Fraldi et al. describe a gene therapy approach for MPS-IIIA in a mouse model using recombinant adeno-associated virus serotype 5 (AAV2/5) as a vehicle to deliver therapeutic genes to the CNS. SUMF1 (SUlfatase Modifying Factor 1) exhibits an enhancing effect on sulfatase activity when coexpressed with sulfatases. Consistent with these findings, they demonstrated that co-delivery of SUMF1 and SGSH (via an AAV2/5-CMV-SGSH-IRES-SUMF1 vector) resulted in a synergistic increase in SGSH activity, both in primary neural cells and in murine brain (Fig.8). A study aimed at testing the therapeutic efficacy of simultaneous brain administration of SUMF1 and SGSH was then performed by injecting the lateral ventricles of newborn MPS-IIIA/normal mice with either AAV2/5 CMV-SGSH-IRES-SUMF1 or AAV2/5-CMV-GFP vectors. Widespread GFP expression was observed within the GFP-injected brain, and a stable and significant increase of SGSH activity was detected in several brain regions following SGSH-IRES-SUMF1 administration.Treatment with AAV2/5 CMV-SGSH-IRES-SUMF1 vectors resulted in a visible reduction in lysosomal storage and inflammatory markers in transduced brain regions. Finally, the MPS-IIIA mice treated with therapeutic genes displayed an improvement in both motor and cognitive functions. The results of this work suggest that early treatment of CNS lesions by AAV-mediated intraventricular injection of both SGSH and SUMF1 genes may represent a feasible therapy for MPS-IIIA.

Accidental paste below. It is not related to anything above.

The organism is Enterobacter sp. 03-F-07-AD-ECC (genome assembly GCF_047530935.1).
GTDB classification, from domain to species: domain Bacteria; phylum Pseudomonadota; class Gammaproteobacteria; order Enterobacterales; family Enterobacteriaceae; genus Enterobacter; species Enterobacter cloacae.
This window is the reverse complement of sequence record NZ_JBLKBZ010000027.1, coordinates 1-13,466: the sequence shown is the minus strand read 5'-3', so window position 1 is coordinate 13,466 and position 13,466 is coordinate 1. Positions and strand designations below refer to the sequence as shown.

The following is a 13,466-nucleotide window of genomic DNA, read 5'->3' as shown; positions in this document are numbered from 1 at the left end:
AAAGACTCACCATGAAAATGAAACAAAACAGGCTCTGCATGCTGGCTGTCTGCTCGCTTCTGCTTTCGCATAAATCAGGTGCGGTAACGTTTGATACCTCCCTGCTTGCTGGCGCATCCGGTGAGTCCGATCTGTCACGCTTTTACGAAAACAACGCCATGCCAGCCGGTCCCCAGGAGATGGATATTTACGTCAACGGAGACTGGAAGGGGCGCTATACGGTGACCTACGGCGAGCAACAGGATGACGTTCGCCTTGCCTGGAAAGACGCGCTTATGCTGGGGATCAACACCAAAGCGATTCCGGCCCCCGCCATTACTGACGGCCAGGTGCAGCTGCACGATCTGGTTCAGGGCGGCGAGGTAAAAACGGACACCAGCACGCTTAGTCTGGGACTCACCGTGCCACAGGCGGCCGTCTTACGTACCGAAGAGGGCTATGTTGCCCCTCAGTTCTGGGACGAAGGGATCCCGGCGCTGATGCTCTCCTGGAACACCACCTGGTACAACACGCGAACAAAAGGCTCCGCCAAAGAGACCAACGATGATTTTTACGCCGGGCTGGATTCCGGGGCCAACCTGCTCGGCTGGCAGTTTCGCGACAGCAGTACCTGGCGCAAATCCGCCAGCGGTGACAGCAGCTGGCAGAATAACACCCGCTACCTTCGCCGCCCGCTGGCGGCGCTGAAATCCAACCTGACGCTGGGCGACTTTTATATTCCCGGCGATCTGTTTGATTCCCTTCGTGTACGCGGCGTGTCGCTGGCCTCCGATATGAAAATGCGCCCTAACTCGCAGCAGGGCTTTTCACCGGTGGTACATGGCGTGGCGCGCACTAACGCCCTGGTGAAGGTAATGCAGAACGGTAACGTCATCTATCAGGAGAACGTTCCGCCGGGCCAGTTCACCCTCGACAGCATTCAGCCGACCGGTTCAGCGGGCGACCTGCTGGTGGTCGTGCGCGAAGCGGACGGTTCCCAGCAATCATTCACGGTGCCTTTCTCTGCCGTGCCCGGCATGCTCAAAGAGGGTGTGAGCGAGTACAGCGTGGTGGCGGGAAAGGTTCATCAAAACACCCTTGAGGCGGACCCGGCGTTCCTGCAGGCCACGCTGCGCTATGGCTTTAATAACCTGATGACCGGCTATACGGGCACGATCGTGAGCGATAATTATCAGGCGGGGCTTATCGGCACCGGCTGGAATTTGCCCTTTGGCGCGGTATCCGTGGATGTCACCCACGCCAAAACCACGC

In conclusion, early treatment by AAV-mediated intraventricular injection is sufficient to prevent or delay CNS pathology in MPS-IIIA mice in selected brain regions where concurrent stable expression of the transgenes was also present.
Functional correction of CNS lesions in an MPS-IIIA mouse model by intracerebral AAV-mediated
delivery of sulfamidase and SUMF1 genes,2007